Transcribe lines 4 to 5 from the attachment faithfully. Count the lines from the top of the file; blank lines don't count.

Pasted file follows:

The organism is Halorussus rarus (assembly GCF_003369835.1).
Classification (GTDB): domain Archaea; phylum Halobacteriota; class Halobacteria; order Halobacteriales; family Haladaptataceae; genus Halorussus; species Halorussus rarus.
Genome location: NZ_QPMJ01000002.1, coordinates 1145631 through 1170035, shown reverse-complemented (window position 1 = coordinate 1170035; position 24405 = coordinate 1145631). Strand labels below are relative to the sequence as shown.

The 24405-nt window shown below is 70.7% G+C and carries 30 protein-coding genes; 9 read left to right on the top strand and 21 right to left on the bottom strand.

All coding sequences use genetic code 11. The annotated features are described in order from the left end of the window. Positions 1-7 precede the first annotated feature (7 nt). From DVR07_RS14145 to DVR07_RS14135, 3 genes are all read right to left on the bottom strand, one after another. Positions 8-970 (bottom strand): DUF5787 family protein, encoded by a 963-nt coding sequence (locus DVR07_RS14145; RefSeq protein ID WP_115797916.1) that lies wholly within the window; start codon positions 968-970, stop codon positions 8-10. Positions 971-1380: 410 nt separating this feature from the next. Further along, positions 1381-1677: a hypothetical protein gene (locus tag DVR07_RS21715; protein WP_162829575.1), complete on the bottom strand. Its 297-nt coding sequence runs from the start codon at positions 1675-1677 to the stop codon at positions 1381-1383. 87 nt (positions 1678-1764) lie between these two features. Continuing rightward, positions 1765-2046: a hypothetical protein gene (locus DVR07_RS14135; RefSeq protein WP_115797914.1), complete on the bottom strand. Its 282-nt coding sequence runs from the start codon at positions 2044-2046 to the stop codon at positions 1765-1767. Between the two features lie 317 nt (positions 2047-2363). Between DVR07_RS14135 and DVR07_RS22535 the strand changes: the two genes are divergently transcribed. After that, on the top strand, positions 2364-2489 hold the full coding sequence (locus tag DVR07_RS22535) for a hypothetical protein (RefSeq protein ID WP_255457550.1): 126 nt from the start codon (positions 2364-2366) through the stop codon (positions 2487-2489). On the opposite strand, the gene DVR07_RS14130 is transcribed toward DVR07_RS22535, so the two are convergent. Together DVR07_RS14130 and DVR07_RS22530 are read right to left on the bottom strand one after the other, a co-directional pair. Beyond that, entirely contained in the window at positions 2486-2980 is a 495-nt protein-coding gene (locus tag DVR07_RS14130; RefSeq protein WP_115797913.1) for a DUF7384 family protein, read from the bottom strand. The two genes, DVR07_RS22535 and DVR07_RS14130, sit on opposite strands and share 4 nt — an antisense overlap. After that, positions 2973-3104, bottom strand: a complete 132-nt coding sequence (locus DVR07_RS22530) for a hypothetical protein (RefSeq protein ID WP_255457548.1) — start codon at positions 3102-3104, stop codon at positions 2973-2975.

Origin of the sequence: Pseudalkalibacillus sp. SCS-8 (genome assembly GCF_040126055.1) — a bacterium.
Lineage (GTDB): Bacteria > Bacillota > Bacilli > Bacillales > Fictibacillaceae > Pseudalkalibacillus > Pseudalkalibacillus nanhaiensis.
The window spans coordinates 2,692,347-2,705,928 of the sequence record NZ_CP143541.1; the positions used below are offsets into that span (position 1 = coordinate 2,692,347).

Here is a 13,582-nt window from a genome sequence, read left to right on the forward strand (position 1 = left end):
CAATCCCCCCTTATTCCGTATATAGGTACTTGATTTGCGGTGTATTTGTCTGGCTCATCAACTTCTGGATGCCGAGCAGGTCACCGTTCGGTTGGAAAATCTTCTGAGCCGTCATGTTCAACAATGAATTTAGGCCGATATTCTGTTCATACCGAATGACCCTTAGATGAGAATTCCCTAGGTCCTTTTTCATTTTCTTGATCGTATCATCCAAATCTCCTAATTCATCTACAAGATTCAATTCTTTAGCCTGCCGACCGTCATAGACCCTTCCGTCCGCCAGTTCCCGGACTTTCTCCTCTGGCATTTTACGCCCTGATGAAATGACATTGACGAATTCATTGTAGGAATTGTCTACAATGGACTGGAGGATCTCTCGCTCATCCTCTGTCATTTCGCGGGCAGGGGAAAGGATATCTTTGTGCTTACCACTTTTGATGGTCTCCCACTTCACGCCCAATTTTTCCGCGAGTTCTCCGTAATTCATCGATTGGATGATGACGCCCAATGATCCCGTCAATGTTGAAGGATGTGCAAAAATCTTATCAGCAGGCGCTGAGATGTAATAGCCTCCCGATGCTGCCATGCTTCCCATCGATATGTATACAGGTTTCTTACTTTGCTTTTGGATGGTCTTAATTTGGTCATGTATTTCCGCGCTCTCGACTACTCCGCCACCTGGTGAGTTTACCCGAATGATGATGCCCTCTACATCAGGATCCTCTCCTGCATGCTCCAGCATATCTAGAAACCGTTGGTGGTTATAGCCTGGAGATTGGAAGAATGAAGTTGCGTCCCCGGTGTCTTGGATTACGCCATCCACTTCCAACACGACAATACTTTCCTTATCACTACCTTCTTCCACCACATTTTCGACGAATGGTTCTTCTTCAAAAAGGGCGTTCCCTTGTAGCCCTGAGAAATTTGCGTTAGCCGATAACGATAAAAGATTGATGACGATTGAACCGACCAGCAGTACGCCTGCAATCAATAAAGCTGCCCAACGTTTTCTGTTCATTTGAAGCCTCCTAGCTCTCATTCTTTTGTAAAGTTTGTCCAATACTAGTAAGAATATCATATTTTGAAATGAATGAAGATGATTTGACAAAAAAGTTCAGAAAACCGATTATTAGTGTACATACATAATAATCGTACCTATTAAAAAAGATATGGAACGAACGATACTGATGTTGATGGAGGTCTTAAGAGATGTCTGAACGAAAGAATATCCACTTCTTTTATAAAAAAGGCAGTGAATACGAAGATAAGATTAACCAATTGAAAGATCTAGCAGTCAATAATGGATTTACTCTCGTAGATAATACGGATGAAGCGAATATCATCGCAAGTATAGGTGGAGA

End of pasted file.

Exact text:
The 24405-nt window shown below is 70.7% G+C and carries 30 protein-coding genes; 9 read left to right on the top strand and 21 right to left on the bottom strand.

All coding sequences use genetic code 11. The annotated features are described in order from the left end of the window. Positions 1-7 precede the first annotated feature (7 nt). From DVR07_RS14145 to DVR07_RS14135, 3 genes are all read right to left on the bottom strand, one after another. Positions 8-970 (bottom strand): DUF5787 family protein, encoded by a 963-nt coding sequence (locus DVR07_RS14145; RefSeq protein ID WP_115797916.1) that lies wholly within the window; start codon positions 968-970, stop codon positions 8-10. Positions 971-1380: 410 nt separating this feature from the next. Further along, positions 1381-1677: a hypothetical protein gene (locus tag DVR07_RS21715; protein WP_162829575.1), complete on the bottom strand. Its 297-nt coding sequence runs from the start codon at positions 1675-1677 to the stop codon at positions 1381-1383. 87 nt (positions 1678-1764) lie between these two features. Continuing rightward, positions 1765-2046: a hypothetical protein gene (locus DVR07_RS14135; RefSeq protein WP_115797914.1), complete on the bottom strand. Its 282-nt coding sequence runs from the start codon at positions 2044-2046 to the stop codon at positions 1765-1767. Between the two features lie 317 nt (positions 2047-2363). Between DVR07_RS14135 and DVR07_RS22535 the strand changes: the two genes are divergently transcribed. After that, on the top strand, positions 2364-2489 hold the full coding sequence (locus tag DVR07_RS22535) for a hypothetical protein (RefSeq protein ID WP_255457550.1): 126 nt from the start codon (positions 2364-2366) through the stop codon (positions 2487-2489). On the opposite strand, the gene DVR07_RS14130 is transcribed toward DVR07_RS22535, so the two are convergent. Together DVR07_RS14130 and DVR07_RS22530 are read right to left on the bottom strand one after the other, a co-directional pair. Beyond that, entirely contained in the window at positions 2486-2980 is a 495-nt protein-coding gene (locus tag DVR07_RS14130; RefSeq protein WP_115797913.1) for a DUF7384 family protein, read from the bottom strand. The two genes, DVR07_RS22535 and DVR07_RS14130, sit on opposite strands and share 4 nt — an antisense overlap. After that, positions 2973-3104, bottom strand: a complete 132-nt coding sequence (locus DVR07_RS22530) for a hypothetical protein (RefSeq protein ID WP_255457548.1) — start codon at positions 3102-3104, stop codon at positions 2973-2975.